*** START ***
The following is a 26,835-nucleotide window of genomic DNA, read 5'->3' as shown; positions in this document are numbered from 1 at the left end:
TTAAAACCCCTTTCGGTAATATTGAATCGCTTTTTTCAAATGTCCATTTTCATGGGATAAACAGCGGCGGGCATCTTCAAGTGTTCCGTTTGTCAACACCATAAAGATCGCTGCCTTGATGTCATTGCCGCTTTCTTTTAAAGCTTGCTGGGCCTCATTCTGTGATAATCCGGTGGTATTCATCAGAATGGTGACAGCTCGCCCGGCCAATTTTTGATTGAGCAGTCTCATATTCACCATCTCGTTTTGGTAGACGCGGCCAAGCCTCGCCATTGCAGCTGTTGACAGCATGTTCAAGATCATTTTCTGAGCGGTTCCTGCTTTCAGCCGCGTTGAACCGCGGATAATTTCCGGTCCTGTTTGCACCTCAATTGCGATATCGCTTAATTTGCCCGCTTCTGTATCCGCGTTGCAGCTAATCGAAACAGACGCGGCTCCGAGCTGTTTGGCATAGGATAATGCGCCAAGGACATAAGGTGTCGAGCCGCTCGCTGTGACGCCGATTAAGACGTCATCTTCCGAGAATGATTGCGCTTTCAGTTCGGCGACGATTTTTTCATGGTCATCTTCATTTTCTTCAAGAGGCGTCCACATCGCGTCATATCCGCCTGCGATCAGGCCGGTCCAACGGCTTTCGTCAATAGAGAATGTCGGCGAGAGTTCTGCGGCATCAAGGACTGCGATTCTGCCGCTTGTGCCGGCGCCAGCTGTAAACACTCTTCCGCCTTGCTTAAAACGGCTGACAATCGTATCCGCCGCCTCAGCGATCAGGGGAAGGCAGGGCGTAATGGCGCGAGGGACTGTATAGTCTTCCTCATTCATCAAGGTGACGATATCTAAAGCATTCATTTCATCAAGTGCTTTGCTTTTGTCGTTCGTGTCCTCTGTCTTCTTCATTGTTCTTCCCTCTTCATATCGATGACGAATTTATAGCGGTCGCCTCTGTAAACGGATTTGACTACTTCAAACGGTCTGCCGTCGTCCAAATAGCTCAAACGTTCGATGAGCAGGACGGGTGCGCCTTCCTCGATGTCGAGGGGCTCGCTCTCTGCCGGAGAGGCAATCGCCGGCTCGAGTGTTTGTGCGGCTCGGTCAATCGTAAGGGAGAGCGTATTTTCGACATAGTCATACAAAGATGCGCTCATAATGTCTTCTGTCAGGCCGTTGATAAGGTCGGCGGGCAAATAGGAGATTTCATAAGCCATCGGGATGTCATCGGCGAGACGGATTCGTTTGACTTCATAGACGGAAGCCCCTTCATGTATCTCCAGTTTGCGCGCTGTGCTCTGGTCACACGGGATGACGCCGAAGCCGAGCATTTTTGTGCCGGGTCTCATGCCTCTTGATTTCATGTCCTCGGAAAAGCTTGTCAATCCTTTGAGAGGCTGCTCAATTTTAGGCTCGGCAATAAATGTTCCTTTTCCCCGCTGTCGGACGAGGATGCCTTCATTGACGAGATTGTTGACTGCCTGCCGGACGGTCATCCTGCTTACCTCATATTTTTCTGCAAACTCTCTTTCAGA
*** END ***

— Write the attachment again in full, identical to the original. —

The following is a 26,835-nucleotide window of genomic DNA, read 5'->3' as shown; positions in this document are numbered from 1 at the left end:
TTAAAACCCCTTTCGGTAATATTGAATCGCTTTTTTCAAATGTCCATTTTCATGGGATAAACAGCGGCGGGCATCTTCAAGTGTTCCGTTTGTCAACACCATAAAGATCGCTGCCTTGATGTCATTGCCGCTTTCTTTTAAAGCTTGCTGGGCCTCATTCTGTGATAATCCGGTGGTATTCATCAGAATGGTGACAGCTCGCCCGGCCAATTTTTGATTGAGCAGTCTCATATTCACCATCTCGTTTTGGTAGACGCGGCCAAGCCTCGCCATTGCAGCTGTTGACAGCATGTTCAAGATCATTTTCTGAGCGGTTCCTGCTTTCAGCCGCGTTGAACCGCGGATAATTTCCGGTCCTGTTTGCACCTCAATTGCGATATCGCTTAATTTGCCCGCTTCTGTATCCGCGTTGCAGCTAATCGAAACAGACGCGGCTCCGAGCTGTTTGGCATAGGATAATGCGCCAAGGACATAAGGTGTCGAGCCGCTCGCTGTGACGCCGATTAAGACGTCATCTTCCGAGAATGATTGCGCTTTCAGTTCGGCGACGATTTTTTCATGGTCATCTTCATTTTCTTCAAGAGGCGTCCACATCGCGTCATATCCGCCTGCGATCAGGCCGGTCCAACGGCTTTCGTCAATAGAGAATGTCGGCGAGAGTTCTGCGGCATCAAGGACTGCGATTCTGCCGCTTGTGCCGGCGCCAGCTGTAAACACTCTTCCGCCTTGCTTAAAACGGCTGACAATCGTATCCGCCGCCTCAGCGATCAGGGGAAGGCAGGGCGTAATGGCGCGAGGGACTGTATAGTCTTCCTCATTCATCAAGGTGACGATATCTAAAGCATTCATTTCATCAAGTGCTTTGCTTTTGTCGTTCGTGTCCTCTGTCTTCTTCATTGTTCTTCCCTCTTCATATCGATGACGAATTTATAGCGGTCGCCTCTGTAAACGGATTTGACTACTTCAAACGGTCTGCCGTCGTCCAAATAGCTCAAACGTTCGATGAGCAGGACGGGTGCGCCTTCCTCGATGTCGAGGGGCTCGCTCTCTGCCGGAGAGGCAATCGCCGGCTCGAGTGTTTGTGCGGCTCGGTCAATCGTAAGGGAGAGCGTATTTTCGACATAGTCATACAAAGATGCGCTCATAATGTCTTCTGTCAGGCCGTTGATAAGGTCGGCGGGCAAATAGGAGATTTCATAAGCCATCGGGATGTCATCGGCGAGACGGATTCGTTTGACTTCATAGACGGAAGCCCCTTCATGTATCTCCAGTTTGCGCGCTGTGCTCTGGTCACACGGGATGACGCCGAAGCCGAGCATTTTTGTGCCGGGTCTCATGCCTCTTGATTTCATGTCCTCGGAAAAGCTTGTCAATCCTTTGAGAGGCTGCTCAATTTTAGGCTCGGCAATAAATGTTCCTTTTCCCCGCTGTCGGACGAGGATGCCTTCATTGACGAGATTGTTGACTGCCTGCCGGACGGTCATCCTGCTTACCTCATATTTTTCTGCAAACTCTCTTTCAGA